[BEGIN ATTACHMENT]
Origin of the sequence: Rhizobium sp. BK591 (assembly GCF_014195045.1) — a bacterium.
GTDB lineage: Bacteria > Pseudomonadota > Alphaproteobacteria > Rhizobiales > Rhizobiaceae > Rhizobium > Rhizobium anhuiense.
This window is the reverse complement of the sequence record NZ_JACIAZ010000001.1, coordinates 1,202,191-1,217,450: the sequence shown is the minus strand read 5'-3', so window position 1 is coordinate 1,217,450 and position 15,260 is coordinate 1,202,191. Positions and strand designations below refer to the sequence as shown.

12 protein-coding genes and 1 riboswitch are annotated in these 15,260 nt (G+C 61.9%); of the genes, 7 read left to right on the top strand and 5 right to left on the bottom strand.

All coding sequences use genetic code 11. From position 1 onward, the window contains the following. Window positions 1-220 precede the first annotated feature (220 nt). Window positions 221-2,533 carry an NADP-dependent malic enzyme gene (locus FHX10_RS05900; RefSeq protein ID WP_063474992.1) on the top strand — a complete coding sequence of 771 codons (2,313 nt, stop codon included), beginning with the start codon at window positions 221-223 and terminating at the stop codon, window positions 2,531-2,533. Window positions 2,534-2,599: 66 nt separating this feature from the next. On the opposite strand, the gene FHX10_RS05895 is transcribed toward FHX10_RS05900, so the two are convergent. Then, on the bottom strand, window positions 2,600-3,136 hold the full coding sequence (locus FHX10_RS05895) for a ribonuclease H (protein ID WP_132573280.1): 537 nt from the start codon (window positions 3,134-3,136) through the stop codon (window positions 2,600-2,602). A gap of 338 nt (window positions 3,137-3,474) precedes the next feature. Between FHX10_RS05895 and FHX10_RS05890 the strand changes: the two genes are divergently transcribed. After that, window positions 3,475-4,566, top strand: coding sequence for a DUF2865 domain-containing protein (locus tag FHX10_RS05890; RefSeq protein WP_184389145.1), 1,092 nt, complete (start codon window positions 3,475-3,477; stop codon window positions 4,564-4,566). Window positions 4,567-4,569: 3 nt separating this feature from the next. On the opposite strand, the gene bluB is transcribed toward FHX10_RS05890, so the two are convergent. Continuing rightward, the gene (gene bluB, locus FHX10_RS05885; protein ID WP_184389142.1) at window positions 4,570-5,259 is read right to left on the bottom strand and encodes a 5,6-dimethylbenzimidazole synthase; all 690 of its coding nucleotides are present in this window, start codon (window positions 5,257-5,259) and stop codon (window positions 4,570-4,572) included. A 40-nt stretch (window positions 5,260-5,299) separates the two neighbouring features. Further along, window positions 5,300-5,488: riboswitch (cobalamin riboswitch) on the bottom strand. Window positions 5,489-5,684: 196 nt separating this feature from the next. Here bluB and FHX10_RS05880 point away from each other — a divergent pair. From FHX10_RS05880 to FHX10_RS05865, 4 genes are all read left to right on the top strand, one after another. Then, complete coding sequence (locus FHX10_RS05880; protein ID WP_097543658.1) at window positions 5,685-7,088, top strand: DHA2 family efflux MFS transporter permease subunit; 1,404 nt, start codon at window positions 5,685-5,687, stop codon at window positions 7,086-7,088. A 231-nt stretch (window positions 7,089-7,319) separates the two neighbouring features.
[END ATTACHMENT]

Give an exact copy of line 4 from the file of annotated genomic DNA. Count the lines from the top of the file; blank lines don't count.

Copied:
12 protein-coding genes and 1 riboswitch are annotated in these 15,260 nt (G+C 61.9%); of the genes, 7 read left to right on the top strand and 5 right to left on the bottom strand.